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Hospitals discriminate against poor

Hospitals discriminate against poor
By Joyce Pangco Pañares

(First of two parts)

WHEN 22-year-old Armando Jamora Jr. died last week of fever and convulsions because a hospital had refused to admit him, the hospital’s management might not have known he was a relative of boxing champion Manny Pacquiao—a person with the money and clout to get back at them.

Armando, a resident of Kiamba, Sarangani, and a first cousin of Pacquiao’s wife Jinky Jamora, lost his life after the hospital’s staff refused to accept the P30,000 that his family had offered and instead demanded that the required P50,000 be paid in full.

“I am consulting my lawyers for filing appropriate charges against the General Santos City Doctors Hospital for its refusal to give treatment to my dying relative,” said Pacquiao, the World Boxing Council’s super-featherweight champion.

“If they can do this to us, what more to those who have no money and are unknown?”

Jamora’s ordeal is just one of the many cases of discrimination by hospitals in this country, where money is the only way to secure medical treatment.

In a survey of 13 public hospitals in 2004 by the group Kilosbayan Para sa Kalusugan, 89 percent of the patient respondents said they were made to wait three days and up to a month before they were admitted to a government-run hospital for lack of a down payment.

More than half of the respondents claimed that they were denied treatment even for emergency cases for failing to pay an admission fee of P500 to P2,000.

According to Bayan Muna Rep. Satur Ocampo, many public hospitals and health institutions are ill equipped, understaffed and crowded.

The Vicente Sotto Memorial Medical Center in Cebu operates on a budget for 400 patients but admits up to 600 patients daily. The Amang Rodriguez Medical Center in Marikina City maintains 250 beds despite having a budget for only 150 beds.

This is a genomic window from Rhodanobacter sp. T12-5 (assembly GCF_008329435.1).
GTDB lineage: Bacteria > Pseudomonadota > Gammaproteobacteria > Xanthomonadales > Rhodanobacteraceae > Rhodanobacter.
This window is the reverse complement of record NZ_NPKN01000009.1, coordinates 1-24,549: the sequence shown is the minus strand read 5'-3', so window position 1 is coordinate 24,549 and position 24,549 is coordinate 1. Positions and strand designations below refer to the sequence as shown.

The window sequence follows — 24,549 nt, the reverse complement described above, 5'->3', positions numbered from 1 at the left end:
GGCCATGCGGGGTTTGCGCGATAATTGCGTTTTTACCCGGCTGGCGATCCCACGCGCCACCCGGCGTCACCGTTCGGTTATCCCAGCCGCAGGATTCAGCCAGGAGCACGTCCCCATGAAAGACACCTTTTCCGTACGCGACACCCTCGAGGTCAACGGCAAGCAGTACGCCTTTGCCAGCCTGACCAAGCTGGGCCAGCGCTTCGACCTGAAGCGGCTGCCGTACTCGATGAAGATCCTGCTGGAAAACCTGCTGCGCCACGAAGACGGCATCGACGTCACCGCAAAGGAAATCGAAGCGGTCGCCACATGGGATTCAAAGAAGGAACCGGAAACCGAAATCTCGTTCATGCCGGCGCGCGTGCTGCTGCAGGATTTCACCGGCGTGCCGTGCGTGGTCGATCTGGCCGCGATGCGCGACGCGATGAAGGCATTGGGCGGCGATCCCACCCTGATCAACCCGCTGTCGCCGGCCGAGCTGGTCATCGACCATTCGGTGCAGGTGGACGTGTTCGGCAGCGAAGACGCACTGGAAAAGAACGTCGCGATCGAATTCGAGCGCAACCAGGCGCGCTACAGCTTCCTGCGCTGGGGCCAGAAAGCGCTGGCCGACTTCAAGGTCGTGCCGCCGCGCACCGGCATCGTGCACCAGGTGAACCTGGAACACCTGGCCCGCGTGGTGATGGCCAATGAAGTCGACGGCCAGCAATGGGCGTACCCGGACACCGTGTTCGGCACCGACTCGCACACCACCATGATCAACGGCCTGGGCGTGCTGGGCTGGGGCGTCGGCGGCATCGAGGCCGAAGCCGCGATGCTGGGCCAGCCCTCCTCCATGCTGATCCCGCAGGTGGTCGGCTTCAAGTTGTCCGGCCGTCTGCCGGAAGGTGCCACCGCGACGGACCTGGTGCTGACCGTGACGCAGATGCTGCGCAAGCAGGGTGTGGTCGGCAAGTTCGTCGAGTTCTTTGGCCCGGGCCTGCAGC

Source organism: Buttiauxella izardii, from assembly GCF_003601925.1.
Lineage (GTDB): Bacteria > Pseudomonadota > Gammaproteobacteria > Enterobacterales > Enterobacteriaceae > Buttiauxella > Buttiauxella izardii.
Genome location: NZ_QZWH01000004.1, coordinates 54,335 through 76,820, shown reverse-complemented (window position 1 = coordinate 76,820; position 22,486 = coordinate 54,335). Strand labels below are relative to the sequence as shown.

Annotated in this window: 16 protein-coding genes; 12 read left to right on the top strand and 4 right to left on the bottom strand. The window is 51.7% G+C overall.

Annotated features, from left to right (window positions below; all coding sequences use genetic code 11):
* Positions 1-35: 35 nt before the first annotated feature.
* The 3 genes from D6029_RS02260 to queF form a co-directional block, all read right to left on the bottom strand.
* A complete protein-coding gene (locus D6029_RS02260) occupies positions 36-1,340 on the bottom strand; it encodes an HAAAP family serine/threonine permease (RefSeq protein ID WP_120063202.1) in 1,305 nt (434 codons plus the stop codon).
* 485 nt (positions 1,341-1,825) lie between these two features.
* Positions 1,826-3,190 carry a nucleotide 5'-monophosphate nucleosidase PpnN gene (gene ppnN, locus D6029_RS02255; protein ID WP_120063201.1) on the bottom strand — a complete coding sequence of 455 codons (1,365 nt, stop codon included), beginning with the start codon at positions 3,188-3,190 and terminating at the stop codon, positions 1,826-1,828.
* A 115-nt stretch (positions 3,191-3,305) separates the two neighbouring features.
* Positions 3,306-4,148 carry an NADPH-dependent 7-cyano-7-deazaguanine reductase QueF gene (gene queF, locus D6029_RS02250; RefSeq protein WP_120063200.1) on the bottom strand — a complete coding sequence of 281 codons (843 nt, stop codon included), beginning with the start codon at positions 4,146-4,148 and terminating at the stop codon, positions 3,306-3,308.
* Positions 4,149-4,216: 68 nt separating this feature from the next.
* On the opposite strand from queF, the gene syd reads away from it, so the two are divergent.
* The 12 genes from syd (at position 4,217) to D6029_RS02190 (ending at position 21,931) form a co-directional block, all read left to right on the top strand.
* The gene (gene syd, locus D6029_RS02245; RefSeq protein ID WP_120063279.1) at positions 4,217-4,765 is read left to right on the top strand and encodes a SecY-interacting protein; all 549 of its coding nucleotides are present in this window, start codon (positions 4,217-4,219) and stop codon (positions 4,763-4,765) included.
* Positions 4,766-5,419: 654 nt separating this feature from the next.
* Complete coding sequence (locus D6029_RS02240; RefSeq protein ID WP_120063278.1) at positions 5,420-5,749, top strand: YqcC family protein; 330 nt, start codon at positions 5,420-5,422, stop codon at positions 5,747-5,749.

Having two patients to a bed is common at the Jose Fabella Memorial Hospital in Manila. At the Philippine General Hospital, also in Manila, many patients lie along the corridors of charity wards.

“These are common occurrences nowadays,” Ocampo says.

“They have become the norm—a tragic manifestation of how inaccessible and unreliable much-needed health services have become to the poor and less privileged.”

HEALTH Secretary Francisco Duque says the government’s hands are tied when it comes to dealing with private hospitals caught violating Republic Act 8344, a law prohibiting all hospitals and medical clinics from refusing to admit or treat any patient who is not able to pay in advance.

“What the General Santos hospital did was unlawful,” he says.

“There is a law that prohibits both public and private hospitals from turning down patients who cannot pay, but our problem is that the [health department] cannot enter the picture as far as privately owned hospitals are concerned until the aggrieved party files a case.”

Violation of the law carries a maximum penalty of two years and four months’ imprisonment and P100,000 in fines. If nonrejection of needy patients is stipulated in the policy of the hospital or clinic, the fine could go up to P500,000 with a maximum imprisonment of six years.

Still, Ocampo says the law remains inadequate as it did not establish a monitoring system for private hospitals and puts the burden of filing charges on patients. If many patients cannot even pay the admission fee, how could they afford to hire lawyers to get justice?

“Our health-care system is no longer responsive to the people’s needs,” Ocampo says.

“The collection of fees is a virtual death sentence to indigent patients.” (Concluded tomorrow)


From : MANILA STANDARD TODAY
http://www.manilastandardtoday.com/?page=news05_july13_2006

profit-oriented naman na kasi lahat ng health care institutions eh.. news pa ba 'to? its more like common sense..

hence, kung mahirap ka, bawal magkasakit..

so so saaaad..

What do you expect in a country where majority lives in poverty line ?

What can you hope for when Health is NOT a priority of one country?

The problem lies that we blame the government and expect them to come up with miracles to solve the countries problem. But yet, if we look at ourselves what have we done to help the government ?

mamamatay ka na nga, pera pa ang nasa mga kokorte nila. b*llsh*t!!!

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